On a recent trip to the Galapagos Islands, Wanderlust’s Simon Chubb, tried out this nifty gadget aimed at bringing wildlife photography to the masses
The idea behind the Swarovski Optik adapter is to allow existing owners of Swarovski binoculars or scopes to take photos using their iPhone 5. There are two parts, the cradle for the iPhone and the adapter ring which screws into the cradle and varies depending on the model of binocular or scope you’re using.
The whole rig then fits over the eye-piece of the binocular or scope allowing quick changing from viewing to photo taking. Focusing is achieved through a combination of the binocular/scope wheel and the iPhone’s internal camera focusing.
We tested the adapter on a recent island-hopping cruise to the Galapagos Islands, pairing it with the excellent office set of Swarovski EL32 binoculars.
The kit was used in a variety of situations, but mostly on land (while stationary) or from an inflatable rib in the sea (not so stationary). Unfortunately, we didn’t have a tripod to mount the binoculars, so we subjected them to far more movement than they would normally face when attached to a static, tripod-mounted pair of binoculars or scope.
To show the relative zoom that's achievable, the photo below is taken on a DSLR at 50mm zoom. The red square shows the area covered by the photo on the right taken using the adapter and an iPhone.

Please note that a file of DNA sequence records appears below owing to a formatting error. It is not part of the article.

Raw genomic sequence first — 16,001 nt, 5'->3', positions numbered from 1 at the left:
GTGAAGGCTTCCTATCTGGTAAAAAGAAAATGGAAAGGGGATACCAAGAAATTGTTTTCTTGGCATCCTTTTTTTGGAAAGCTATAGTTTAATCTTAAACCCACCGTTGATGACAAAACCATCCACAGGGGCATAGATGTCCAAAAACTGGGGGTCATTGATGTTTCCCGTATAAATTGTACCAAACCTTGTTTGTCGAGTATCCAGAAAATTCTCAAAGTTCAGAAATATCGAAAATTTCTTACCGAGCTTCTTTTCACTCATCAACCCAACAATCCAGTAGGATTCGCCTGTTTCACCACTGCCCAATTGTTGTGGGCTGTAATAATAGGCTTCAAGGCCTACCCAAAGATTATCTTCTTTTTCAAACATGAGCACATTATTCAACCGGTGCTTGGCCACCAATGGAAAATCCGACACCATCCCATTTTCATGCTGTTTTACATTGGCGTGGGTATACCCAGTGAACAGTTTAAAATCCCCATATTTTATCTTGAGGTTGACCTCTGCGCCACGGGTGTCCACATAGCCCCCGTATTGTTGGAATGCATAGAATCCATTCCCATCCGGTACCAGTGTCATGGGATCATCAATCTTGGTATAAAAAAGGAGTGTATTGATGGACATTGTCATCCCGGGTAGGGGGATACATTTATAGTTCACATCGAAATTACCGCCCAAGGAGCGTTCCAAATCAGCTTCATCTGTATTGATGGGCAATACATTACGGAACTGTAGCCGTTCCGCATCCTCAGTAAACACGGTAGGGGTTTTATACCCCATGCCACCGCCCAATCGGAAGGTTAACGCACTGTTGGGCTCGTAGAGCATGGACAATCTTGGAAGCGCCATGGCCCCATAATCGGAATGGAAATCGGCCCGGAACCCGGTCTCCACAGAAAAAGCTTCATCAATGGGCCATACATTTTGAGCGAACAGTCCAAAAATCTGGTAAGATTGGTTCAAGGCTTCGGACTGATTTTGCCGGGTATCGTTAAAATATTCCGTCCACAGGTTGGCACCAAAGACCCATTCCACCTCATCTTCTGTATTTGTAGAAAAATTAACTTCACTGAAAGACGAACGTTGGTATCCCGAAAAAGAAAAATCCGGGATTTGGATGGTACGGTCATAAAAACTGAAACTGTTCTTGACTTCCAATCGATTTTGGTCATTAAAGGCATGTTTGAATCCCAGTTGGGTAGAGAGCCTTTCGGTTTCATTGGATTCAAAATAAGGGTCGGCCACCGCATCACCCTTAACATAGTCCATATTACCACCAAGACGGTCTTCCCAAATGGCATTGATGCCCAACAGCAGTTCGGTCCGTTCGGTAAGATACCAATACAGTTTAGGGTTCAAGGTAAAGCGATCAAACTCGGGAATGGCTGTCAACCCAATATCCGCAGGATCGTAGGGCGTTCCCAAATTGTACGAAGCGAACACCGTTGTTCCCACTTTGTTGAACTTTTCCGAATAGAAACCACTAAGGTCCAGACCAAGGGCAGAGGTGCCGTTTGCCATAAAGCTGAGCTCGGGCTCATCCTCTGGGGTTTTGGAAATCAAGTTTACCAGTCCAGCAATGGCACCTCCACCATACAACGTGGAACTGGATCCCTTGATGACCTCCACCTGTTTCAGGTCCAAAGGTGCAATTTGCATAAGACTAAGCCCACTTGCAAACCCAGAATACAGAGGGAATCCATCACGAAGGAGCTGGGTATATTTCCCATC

This image a blue-footed booby (left) was taken from a small inflatable raft. Note the blacked out corners from the binocular ring.
This photo of a brown pelican (right) was taken from a boat in waning light. As you can see, even in these challenging conditions, the adapter and iPhone combination can capture a pretty good image.
At around £95, the adapter effectively brings a long, fixed-length telephoto capability to the iPhone that far extends the built-in zoom function.
On the whole, the adapter was easy to use although there was a slight issue with the weight of the iPhone tending to pull the adapter off the eye-piece when hand-held. However, this was easily rectified with an additional finger securing it, and probably wouldn't happen at all with a tripod.
We were pleased with the image quality we achieved during the challenging circumstances of the test. In fact, further testing around the Wanderlust office has shown that in better lighting conditions (and with a more stable mount) it is possible to get much clearer shots, like this one (left) – although the wildlife isn't quite so exotic!
With our hand-held test, because of the magnification of the binoculars, any hand-shake was increased over the range. The compromise for this was to take multiple photos of the scene and not to just rely on a single capture. Of course, this problem would also affect any 'normal' long telephoto camera lens, and would be solved through the use of a tripod.